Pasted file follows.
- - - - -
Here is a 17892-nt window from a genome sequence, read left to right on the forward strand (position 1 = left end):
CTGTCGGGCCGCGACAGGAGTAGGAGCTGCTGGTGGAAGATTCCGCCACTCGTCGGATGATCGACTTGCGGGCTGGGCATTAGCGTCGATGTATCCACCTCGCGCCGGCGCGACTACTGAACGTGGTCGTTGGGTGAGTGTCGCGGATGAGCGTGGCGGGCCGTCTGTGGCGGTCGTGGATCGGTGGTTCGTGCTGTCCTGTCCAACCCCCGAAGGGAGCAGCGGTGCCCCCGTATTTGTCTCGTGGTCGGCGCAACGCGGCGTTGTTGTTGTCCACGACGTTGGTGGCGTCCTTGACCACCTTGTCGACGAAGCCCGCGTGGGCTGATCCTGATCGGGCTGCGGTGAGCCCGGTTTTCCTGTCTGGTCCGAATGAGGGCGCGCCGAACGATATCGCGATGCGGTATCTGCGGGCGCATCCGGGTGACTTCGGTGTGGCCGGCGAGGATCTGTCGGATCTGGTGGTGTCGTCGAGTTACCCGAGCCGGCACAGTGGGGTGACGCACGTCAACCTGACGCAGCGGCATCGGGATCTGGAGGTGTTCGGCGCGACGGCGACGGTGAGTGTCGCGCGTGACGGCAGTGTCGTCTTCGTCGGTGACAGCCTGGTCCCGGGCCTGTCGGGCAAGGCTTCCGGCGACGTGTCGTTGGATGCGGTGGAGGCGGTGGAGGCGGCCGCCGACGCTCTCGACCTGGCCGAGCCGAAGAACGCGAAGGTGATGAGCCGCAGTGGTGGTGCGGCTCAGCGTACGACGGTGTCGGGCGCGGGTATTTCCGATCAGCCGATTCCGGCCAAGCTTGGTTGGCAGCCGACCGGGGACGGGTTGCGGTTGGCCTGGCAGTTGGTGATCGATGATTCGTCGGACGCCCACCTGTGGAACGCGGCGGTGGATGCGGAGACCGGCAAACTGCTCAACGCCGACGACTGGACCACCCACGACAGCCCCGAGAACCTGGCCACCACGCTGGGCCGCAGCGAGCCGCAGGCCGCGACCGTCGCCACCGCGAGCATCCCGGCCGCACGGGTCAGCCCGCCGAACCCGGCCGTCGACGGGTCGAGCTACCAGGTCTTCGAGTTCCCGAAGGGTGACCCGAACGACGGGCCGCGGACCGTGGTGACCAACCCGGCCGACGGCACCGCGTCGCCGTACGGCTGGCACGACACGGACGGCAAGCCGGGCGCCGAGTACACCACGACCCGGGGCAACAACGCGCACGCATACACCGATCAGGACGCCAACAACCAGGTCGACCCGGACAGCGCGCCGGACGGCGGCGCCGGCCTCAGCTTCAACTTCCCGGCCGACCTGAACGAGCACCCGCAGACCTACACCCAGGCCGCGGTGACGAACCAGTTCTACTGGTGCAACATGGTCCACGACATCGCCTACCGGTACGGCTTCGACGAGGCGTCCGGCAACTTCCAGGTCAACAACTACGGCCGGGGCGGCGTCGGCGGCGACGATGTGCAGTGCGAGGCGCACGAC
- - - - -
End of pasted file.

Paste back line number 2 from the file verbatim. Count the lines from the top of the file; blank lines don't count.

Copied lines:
CTGTCGGGCCGCGACAGGAGTAGGAGCTGCTGGTGGAAGATTCCGCCACTCGTCGGATGATCGACTTGCGGGCTGGGCATTAGCGTCGATGTATCCACCTCGCGCCGGCGCGACTACTGAACGTGGTCGTTGGGTGAGTGTCGCGGATGAGCGTGGCGGGCCGTCTGTGGCGGTCGTGGATCGGTGGTTCGTGCTGTCCTGTCCAACCCCCGAAGGGAGCAGCGGTGCCCCCGTATTTGTCTCGTGGTCGGCGCAACGCGGCGTTGTTGTTGTCCACGACGTTGGTGGCGTCCTTGACCACCTTGTCGACGAAGCCCGCGTGGGCTGATCCTGATCGGGCTGCGGTGAGCCCGGTTTTCCTGTCTGGTCCGAATGAGGGCGCGCCGAACGATATCGCGATGCGGTATCTGCGGGCGCATCCGGGTGACTTCGGTGTGGCCGGCGAGGATCTGTCGGATCTGGTGGTGTCGTCGAGTTACCCGAGCCGGCACAGTGGGGTGACGCACGTCAACCTGACGCAGCGGCATCGGGATCTGGAGGTGTTCGGCGCGACGGCGACGGTGAGTGTCGCGCGTGACGGCAGTGTCGTCTTCGTCGGTGACAGCCTGGTCCCGGGCCTGTCGGGCAAGGCTTCCGGCGACGTGTCGTTGGATGCGGTGGAGGCGGTGGAGGCGGCCGCCGACGCTCTCGACCTGGCCGAGCCGAAGAACGCGAAGGTGATGAGCCGCAGTGGTGGTGCGGCTCAGCGTACGACGGTGTCGGGCGCGGGTATTTCCGATCAGCCGATTCCGGCCAAGCTTGGTTGGCAGCCGACCGGGGACGGGTTGCGGTTGGCCTGGCAGTTGGTGATCGATGATTCGTCGGACGCCCACCTGTGGAACGCGGCGGTGGATGCGGAGACCGGCAAACTGCTCAACGCCGACGACTGGACCACCCACGACAGCCCCGAGAACCTGGCCACCACGCTGGGCCGCAGCGAGCCGCAGGCCGCGACCGTCGCCACCGCGAGCATCCCGGCCGCACGGGTCAGCCCGCCGAACCCGGCCGTCGACGGGTCGAGCTACCAGGTCTTCGAGTTCCCGAAGGGTGACCCGAACGACGGGCCGCGGACCGTGGTGACCAACCCGGCCGACGGCACCGCGTCGCCGTACGGCTGGCACGACACGGACGGCAAGCCGGGCGCCGAGTACACCACGACCCGGGGCAACAACGCGCACGCATACACCGATCAGGACGCCAACAACCAGGTCGACCCGGACAGCGCGCCGGACGGCGGCGCCGGCCTCAGCTTCAACTTCCCGGCCGACCTGAACGAGCACCCGCAGACCTACACCCAGGCCGCGGTGACGAACCAGTTCTACTGGTGCAACATGGTCCACGACATCGCCTACCGGTACGGCTTCGACGAGGCGTCCGGCAACTTCCAGGTCAACAACTACGGCCGGGGCGGCGTCGGCGGCGACGATGTGCAGTGCGAGGCGCACGAC